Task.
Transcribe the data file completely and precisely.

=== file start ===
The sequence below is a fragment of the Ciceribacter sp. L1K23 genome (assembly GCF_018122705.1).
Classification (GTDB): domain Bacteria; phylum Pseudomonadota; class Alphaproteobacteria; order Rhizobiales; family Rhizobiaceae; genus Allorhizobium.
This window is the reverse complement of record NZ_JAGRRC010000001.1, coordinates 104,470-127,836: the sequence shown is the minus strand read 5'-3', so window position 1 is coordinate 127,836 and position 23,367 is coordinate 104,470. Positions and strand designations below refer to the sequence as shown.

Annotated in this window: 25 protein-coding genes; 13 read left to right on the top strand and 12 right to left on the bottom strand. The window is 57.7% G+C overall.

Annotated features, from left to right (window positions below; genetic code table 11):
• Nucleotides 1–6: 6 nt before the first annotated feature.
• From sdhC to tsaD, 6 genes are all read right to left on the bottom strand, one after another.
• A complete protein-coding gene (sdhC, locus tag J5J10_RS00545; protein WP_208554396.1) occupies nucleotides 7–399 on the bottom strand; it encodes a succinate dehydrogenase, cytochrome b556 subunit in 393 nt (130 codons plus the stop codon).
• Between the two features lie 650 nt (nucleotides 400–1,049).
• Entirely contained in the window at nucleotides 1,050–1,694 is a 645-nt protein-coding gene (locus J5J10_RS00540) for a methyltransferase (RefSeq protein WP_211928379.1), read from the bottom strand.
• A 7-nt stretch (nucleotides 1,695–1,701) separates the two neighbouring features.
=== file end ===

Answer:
The sequence below is a fragment of the Ciceribacter sp. L1K23 genome (assembly GCF_018122705.1).
Classification (GTDB): domain Bacteria; phylum Pseudomonadota; class Alphaproteobacteria; order Rhizobiales; family Rhizobiaceae; genus Allorhizobium.
This window is the reverse complement of record NZ_JAGRRC010000001.1, coordinates 104,470-127,836: the sequence shown is the minus strand read 5'-3', so window position 1 is coordinate 127,836 and position 23,367 is coordinate 104,470. Positions and strand designations below refer to the sequence as shown.

Annotated in this window: 25 protein-coding genes; 13 read left to right on the top strand and 12 right to left on the bottom strand. The window is 57.7% G+C overall.

Annotated features, from left to right (window positions below; genetic code table 11):
• Nucleotides 1–6: 6 nt before the first annotated feature.
• From sdhC to tsaD, 6 genes are all read right to left on the bottom strand, one after another.
• A complete protein-coding gene (sdhC, locus tag J5J10_RS00545; protein WP_208554396.1) occupies nucleotides 7–399 on the bottom strand; it encodes a succinate dehydrogenase, cytochrome b556 subunit in 393 nt (130 codons plus the stop codon).
• Between the two features lie 650 nt (nucleotides 400–1,049).
• Entirely contained in the window at nucleotides 1,050–1,694 is a 645-nt protein-coding gene (locus J5J10_RS00540) for a methyltransferase (RefSeq protein WP_211928379.1), read from the bottom strand.
• A 7-nt stretch (nucleotides 1,695–1,701) separates the two neighbouring features.